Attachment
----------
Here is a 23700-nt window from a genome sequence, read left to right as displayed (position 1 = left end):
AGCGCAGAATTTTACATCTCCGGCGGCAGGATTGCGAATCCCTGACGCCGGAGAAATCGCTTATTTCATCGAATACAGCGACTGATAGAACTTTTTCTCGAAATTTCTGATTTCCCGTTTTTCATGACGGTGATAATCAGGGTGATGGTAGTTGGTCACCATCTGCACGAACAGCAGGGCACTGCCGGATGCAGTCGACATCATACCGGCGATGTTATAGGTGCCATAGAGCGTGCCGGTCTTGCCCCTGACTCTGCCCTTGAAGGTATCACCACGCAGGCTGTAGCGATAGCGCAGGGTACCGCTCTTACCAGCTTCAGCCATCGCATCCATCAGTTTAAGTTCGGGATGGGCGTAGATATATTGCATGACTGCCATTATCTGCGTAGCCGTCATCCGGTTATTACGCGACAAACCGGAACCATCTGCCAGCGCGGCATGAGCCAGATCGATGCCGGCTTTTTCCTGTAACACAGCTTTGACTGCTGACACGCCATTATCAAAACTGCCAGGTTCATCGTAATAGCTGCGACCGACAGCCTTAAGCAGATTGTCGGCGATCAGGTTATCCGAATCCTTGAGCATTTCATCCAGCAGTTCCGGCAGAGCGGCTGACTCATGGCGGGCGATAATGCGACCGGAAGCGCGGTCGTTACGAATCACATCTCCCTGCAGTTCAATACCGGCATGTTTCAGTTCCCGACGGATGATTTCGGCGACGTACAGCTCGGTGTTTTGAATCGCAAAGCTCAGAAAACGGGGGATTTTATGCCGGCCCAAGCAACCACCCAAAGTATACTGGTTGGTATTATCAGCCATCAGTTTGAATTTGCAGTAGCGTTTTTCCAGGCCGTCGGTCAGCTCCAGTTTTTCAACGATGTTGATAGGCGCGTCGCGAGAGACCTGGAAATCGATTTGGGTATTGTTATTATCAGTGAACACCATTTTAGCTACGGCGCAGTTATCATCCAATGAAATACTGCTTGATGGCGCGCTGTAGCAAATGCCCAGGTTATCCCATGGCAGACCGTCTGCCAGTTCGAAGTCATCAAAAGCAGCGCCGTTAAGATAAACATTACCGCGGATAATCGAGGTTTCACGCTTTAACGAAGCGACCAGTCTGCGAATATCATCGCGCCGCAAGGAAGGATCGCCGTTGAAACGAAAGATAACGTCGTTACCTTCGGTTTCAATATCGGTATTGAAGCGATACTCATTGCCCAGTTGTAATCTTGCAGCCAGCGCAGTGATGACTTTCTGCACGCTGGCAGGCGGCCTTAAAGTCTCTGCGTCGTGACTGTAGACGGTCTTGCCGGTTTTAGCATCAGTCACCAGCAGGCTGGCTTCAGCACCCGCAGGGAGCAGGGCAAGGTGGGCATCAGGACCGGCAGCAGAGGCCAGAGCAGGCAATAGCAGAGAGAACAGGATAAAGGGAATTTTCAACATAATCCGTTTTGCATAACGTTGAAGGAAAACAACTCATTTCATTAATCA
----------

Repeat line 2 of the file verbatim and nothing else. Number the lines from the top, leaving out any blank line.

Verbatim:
AGCGCAGAATTTTACATCTCCGGCGGCAGGATTGCGAATCCCTGACGCCGGAGAAATCGCTTATTTCATCGAATACAGCGACTGATAGAACTTTTTCTCGAAATTTCTGATTTCCCGTTTTTCATGACGGTGATAATCAGGGTGATGGTAGTTGGTCACCATCTGCACGAACAGCAGGGCACTGCCGGATGCAGTCGACATCATACCGGCGATGTTATAGGTGCCATAGAGCGTGCCGGTCTTGCCCCTGACTCTGCCCTTGAAGGTATCACCACGCAGGCTGTAGCGATAGCGCAGGGTACCGCTCTTACCAGCTTCAGCCATCGCATCCATCAGTTTAAGTTCGGGATGGGCGTAGATATATTGCATGACTGCCATTATCTGCGTAGCCGTCATCCGGTTATTACGCGACAAACCGGAACCATCTGCCAGCGCGGCATGAGCCAGATCGATGCCGGCTTTTTCCTGTAACACAGCTTTGACTGCTGACACGCCATTATCAAAACTGCCAGGTTCATCGTAATAGCTGCGACCGACAGCCTTAAGCAGATTGTCGGCGATCAGGTTATCCGAATCCTTGAGCATTTCATCCAGCAGTTCCGGCAGAGCGGCTGACTCATGGCGGGCGATAATGCGACCGGAAGCGCGGTCGTTACGAATCACATCTCCCTGCAGTTCAATACCGGCATGTTTCAGTTCCCGACGGATGATTTCGGCGACGTACAGCTCGGTGTTTTGAATCGCAAAGCTCAGAAAACGGGGGATTTTATGCCGGCCCAAGCAACCACCCAAAGTATACTGGTTGGTATTATCAGCCATCAGTTTGAATTTGCAGTAGCGTTTTTCCAGGCCGTCGGTCAGCTCCAGTTTTTCAACGATGTTGATAGGCGCGTCGCGAGAGACCTGGAAATCGATTTGGGTATTGTTATTATCAGTGAACACCATTTTAGCTACGGCGCAGTTATCATCCAATGAAATACTGCTTGATGGCGCGCTGTAGCAAATGCCCAGGTTATCCCATGGCAGACCGTCTGCCAGTTCGAAGTCATCAAAAGCAGCGCCGTTAAGATAAACATTACCGCGGATAATCGAGGTTTCACGCTTTAACGAAGCGACCAGTCTGCGAATATCATCGCGCCGCAAGGAAGGATCGCCGTTGAAACGAAAGATAACGTCGTTACCTTCGGTTTCAATATCGGTATTGAAGCGATACTCATTGCCCAGTTGTAATCTTGCAGCCAGCGCAGTGATGACTTTCTGCACGCTGGCAGGCGGCCTTAAAGTCTCTGCGTCGTGACTGTAGACGGTCTTGCCGGTTTTAGCATCAGTCACCAGCAGGCTGGCTTCAGCACCCGCAGGGAGCAGGGCAAGGTGGGCATCAGGACCGGCAGCAGAGGCCAGAGCAGGCAATAGCAGAGAGAACAGGATAAAGGGAATTTTCAACATAATCCGTTTTGCATAACGTTGAAGGAAAACAACTCATTTCATTAATCA